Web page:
Last season, tight end Billy Miller caught 70 percent of his passes in the second half of the season. If his performance today against the Panthers is any indication, Miller is warming up for a 2003 encore.
"It's tough to say but this is definitely a game I made an impact in," Miller said. "I had the opportunity to go out and make plays, especially in the second half."
The same could be said for Miller, who is starting to break out much as he did last season. After catching just nine passes in the season's first four games, Miller had 15 receptions over the season's second quarter. Two of those have gone for touchdowns and both of those were highlight-reel grabs that very few tight ends can make.
Last week at Indianapolis, Miller walked a tightrope in the back of the end zone to haul in a one-yard loft from quarterback David Carr. But today's one-handed scoring snag, in stride no less, might have been Miller's most impressive catch as a Texan.
"Tony had a little bit of pressure on him, and I looked late," Miller said. "It kind of stuck in my hand."
The touchdown gave the Texans their only lead of the game. And later in the quarter, Miller and Banks combined for another crucial play. On 3rd and 12 from the Texans 34 with 2:46 remaining, Banks lined up in the shotgun. He corralled an errant snap and found Miller for a 21-yard gain that enabled Houston to gobble up virtually all of the remaining clock time.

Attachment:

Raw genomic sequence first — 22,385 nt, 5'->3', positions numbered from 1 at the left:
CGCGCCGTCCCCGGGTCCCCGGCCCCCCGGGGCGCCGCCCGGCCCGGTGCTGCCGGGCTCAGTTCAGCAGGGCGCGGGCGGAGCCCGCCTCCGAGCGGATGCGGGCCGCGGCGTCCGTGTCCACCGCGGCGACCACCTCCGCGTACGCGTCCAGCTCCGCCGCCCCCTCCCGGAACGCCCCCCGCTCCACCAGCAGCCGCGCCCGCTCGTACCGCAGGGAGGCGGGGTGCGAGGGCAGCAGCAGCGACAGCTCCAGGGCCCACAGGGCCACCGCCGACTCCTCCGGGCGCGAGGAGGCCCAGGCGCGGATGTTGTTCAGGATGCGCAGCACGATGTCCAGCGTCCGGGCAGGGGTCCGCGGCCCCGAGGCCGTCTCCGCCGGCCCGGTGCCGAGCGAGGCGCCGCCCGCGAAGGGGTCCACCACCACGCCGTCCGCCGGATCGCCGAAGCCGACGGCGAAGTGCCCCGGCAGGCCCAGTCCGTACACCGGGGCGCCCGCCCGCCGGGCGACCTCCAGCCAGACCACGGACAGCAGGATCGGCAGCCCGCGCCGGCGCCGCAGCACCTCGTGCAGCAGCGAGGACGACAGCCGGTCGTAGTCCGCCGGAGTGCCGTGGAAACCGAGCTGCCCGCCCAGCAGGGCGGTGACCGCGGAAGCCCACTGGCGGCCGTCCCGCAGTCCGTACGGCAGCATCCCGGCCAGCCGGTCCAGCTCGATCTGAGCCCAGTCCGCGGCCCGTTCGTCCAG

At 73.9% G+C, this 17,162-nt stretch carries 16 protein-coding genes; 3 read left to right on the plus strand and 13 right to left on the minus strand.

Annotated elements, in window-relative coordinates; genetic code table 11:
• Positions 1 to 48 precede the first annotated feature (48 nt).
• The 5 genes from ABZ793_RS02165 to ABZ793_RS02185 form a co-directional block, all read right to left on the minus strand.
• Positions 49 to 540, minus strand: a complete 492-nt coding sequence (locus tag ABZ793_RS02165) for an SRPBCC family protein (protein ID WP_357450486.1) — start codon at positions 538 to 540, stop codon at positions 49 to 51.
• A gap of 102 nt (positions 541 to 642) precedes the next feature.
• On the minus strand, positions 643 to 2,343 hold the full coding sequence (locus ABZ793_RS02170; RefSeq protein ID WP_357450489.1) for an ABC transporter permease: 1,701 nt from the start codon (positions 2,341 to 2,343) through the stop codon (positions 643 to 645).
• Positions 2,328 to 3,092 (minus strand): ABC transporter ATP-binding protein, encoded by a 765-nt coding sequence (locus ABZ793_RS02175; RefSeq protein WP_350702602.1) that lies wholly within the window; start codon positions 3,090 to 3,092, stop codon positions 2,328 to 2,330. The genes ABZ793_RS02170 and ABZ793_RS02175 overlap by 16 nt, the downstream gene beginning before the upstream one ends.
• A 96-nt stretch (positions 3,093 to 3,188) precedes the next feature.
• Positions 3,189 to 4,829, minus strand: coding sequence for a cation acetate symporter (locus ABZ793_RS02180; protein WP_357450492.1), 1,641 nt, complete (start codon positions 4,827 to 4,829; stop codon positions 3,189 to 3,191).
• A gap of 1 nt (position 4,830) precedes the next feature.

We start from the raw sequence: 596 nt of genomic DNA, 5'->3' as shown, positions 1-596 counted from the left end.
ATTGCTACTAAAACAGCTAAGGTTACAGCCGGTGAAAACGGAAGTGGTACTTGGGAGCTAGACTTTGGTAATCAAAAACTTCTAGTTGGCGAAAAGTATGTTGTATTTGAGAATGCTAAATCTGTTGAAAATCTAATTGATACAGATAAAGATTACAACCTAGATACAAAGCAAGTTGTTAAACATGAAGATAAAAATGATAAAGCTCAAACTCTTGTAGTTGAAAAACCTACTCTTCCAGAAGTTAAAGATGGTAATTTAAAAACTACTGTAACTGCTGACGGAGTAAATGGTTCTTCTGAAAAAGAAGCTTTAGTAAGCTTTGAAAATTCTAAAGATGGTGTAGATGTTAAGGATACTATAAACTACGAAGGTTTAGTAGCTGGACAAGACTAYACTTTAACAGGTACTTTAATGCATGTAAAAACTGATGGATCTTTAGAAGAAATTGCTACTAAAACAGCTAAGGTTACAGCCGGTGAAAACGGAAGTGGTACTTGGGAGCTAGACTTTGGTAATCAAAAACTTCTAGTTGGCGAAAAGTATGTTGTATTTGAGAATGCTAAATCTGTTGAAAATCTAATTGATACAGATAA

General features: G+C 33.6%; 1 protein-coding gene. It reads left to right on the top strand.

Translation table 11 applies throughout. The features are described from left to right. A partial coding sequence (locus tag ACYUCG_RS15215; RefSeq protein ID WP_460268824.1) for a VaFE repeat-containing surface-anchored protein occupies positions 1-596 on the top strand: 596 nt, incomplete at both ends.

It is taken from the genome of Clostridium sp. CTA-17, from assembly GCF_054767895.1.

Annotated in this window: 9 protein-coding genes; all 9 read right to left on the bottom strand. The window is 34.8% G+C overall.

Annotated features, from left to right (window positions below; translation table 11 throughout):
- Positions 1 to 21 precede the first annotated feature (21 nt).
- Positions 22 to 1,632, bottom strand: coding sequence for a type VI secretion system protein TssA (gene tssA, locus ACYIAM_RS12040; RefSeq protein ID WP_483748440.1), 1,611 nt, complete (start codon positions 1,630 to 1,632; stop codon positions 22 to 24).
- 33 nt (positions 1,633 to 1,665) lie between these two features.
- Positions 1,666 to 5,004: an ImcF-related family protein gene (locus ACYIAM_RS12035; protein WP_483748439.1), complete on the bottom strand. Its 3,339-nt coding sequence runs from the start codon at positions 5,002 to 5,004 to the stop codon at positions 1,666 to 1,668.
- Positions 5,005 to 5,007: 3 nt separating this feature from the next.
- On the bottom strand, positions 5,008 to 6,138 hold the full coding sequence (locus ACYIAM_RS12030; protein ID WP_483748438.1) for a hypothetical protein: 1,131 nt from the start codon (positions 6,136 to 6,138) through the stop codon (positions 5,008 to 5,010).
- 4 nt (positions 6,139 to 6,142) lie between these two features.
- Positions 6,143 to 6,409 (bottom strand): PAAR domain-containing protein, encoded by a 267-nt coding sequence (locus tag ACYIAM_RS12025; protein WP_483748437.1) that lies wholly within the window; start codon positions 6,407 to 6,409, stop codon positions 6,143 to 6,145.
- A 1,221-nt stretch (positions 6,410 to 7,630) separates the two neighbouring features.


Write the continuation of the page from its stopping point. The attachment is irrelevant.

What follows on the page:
"When I picked the ball up, there were no free runners and the line was protecting," Banks said. "That was one of my favorite plays."
Whether it's Banks or Carr in the pocket, Miller is once again becoming a preferable target. While Jabari Holloway is considered the Texans' better blocking tight end, Miller's strength is his receiving ability. He consistently creates mismatches for opposing linebackers. Considering the pressure the Panthers' front four was putting on Banks, Miller was a welcome option in the flat.
Miller led the team in receptions last season, but that was an entirely different offense. The Texans drafted wide receiver Andre Johnson in the first round and are looking downfield more. The proof is in the numbers. Houston ranked 11th in the NFL in total offense entering today's game after finishing 2002 dead last in the league.
But while Miller might not be the primary receiving threat, he can still do some damage -- and help his team win.
"We made the most of our opportunities," Miller said. "We came out with a different focus in the second half."
He was referring to the game. But that statement could apply to the second half of the season as well. Expect Miller's numbers to continue to rise through December.